Friday, November 11, 2011
Thursday, November 10, 2011
It got me thinking. Of course there were two dozen choir members, a group of committed volunteers we could easily take for granted. A senior and a child brought the wreath forward as part of our Remembrance portion of the service. We had a scripture reader and three young people led the Prayers of the People. Our Loaves and Fishes group added another five participants, other than the two choir members, three of them youth.
But as the commercials say "wait, there's more!" One guy each on the sound board, projection, and video recording. Ushers and greeters. A committee served us coffee and juice after worship. Sunday School teachers. And the junior choir practiced at 9:30 even though they didn't sing in the service. My guesstimate is between fifty five and sixty volunteers, which was about a quarter of those in worship on Sunday. The member who jump-started my brain is right -- this is impressive.
Given that the average attendance in a United Church congregation is about sixty, this was an important gift of time. And this is just on Sunday morning.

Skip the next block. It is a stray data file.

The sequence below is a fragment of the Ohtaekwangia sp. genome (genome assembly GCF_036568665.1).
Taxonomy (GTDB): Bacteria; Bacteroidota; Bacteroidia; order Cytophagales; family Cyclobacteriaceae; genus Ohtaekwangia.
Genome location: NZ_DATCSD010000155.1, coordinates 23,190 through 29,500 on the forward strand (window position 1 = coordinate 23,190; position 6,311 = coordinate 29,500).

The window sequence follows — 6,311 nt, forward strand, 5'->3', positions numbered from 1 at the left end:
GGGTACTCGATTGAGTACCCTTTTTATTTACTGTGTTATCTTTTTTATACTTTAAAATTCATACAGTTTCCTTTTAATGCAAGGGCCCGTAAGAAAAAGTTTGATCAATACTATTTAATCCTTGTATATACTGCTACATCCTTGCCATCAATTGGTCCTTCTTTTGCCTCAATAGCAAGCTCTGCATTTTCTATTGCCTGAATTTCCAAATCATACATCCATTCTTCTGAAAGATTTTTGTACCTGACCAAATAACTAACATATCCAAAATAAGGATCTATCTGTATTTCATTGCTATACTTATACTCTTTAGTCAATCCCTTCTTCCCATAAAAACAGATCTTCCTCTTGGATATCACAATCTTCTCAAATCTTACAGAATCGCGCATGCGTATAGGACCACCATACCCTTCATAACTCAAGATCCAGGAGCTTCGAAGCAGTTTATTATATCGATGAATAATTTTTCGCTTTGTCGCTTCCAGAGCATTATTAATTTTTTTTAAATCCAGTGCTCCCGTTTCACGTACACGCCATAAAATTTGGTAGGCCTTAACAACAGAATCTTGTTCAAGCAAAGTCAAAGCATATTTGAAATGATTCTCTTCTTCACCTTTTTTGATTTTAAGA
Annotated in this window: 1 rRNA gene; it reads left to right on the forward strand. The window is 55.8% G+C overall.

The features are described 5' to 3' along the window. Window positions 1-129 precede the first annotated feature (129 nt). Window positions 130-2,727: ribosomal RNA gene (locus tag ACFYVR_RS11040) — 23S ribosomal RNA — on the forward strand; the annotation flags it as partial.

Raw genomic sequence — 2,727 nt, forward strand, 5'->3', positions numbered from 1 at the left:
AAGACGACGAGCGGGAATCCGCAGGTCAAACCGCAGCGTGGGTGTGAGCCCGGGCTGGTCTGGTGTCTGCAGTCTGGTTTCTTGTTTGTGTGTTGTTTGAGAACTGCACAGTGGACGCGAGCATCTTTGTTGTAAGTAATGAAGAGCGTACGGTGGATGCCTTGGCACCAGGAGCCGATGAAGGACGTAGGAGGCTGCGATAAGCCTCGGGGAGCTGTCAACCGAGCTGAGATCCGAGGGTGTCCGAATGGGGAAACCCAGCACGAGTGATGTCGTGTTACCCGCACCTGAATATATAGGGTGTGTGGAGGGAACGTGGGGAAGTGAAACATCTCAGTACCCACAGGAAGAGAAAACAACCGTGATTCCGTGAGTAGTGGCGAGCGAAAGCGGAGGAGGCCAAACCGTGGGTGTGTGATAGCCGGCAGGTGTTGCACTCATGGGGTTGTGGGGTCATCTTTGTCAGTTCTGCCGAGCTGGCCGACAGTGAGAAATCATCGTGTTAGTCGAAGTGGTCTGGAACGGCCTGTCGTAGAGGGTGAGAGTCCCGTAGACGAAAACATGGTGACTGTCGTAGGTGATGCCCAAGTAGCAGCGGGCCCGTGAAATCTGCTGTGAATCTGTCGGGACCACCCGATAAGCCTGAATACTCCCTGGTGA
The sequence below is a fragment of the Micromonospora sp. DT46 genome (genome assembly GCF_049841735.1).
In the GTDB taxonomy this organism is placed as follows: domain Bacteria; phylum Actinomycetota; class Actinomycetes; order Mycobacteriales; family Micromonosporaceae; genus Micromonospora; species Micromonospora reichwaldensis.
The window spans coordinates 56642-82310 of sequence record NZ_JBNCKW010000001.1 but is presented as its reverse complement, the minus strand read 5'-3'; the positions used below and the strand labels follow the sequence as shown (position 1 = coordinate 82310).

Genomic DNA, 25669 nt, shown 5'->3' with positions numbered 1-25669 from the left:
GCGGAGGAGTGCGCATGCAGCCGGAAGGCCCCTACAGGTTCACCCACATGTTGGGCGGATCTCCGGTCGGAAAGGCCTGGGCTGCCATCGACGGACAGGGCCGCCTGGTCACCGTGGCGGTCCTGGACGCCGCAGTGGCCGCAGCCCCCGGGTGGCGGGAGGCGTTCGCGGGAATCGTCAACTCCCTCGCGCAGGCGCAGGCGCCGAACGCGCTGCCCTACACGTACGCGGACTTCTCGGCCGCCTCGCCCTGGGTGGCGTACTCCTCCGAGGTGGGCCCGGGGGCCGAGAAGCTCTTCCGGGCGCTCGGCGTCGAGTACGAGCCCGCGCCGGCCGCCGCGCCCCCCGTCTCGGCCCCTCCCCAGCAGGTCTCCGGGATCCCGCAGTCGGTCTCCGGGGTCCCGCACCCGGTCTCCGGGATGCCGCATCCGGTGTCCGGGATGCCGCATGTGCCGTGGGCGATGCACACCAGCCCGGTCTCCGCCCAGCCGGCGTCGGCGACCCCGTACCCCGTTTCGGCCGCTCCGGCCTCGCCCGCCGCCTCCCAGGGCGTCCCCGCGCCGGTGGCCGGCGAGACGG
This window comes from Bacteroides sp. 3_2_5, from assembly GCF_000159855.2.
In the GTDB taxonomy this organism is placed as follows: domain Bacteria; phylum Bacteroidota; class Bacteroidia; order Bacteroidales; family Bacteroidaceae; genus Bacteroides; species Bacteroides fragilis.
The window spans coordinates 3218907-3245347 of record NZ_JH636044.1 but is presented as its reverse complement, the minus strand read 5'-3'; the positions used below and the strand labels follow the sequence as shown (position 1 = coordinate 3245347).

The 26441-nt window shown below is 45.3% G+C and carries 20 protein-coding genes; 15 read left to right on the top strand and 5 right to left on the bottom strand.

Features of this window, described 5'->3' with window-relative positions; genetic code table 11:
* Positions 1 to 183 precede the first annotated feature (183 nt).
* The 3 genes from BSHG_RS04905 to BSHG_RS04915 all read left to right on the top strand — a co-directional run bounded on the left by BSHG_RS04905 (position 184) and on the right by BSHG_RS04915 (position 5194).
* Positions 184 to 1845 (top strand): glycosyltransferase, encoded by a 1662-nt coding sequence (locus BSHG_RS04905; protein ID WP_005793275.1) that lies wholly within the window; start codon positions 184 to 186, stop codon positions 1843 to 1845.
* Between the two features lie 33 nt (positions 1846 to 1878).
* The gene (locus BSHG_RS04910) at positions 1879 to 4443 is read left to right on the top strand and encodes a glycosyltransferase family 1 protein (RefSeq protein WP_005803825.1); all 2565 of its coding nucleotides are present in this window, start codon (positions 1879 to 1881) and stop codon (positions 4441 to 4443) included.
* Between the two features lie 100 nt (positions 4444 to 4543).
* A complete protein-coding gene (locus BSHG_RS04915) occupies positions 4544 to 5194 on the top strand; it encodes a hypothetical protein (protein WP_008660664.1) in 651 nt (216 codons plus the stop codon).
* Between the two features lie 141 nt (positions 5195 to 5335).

Congregations wouldn't be congregations without the active involvement of members. Call them volunteers or disciples, their activity should humble every paid staff member.
Wednesday, November 09, 2011
Tuesday, November 08, 2011
Monday, November 07, 2011
Sunday, November 06, 2011
Saturday, November 05, 2011
The decorations were rather jarring for me because there were skeletons and other lurid death images. Despite seeming macabre to my WASP eyes the Day of the Dead is actually an opportunity for people to celebrate loved ones who have died and families often go to cemeteries to have a picnic at the graves.
Our culture is sometimes described as death denying with an emphasis on youth and downplaying the aging process and death itself. We are reluctant to talk about the reality of death and we certainly don't have picnics in our cemeteries?
What is your reaction to Day of the Dead? Are we death denying? November isn't great picnicking weather in Canada, but what could we do to have a healthier view of death?
Friday, November 04, 2011
The religious leaders made a common pledge:"We commit ourselves to educating people to mutually respect and honor each other in order to help bring about peaceful and fraternal co-existence between people of different ethnic groups, cultures and religions."
I find this story encouraging in the midst of other disquieting stories of religious strife and extremism, other than the obvious absence of women. Why do we seldom hear the encouraging accounts of cooperation and seeking common ground amongst religions?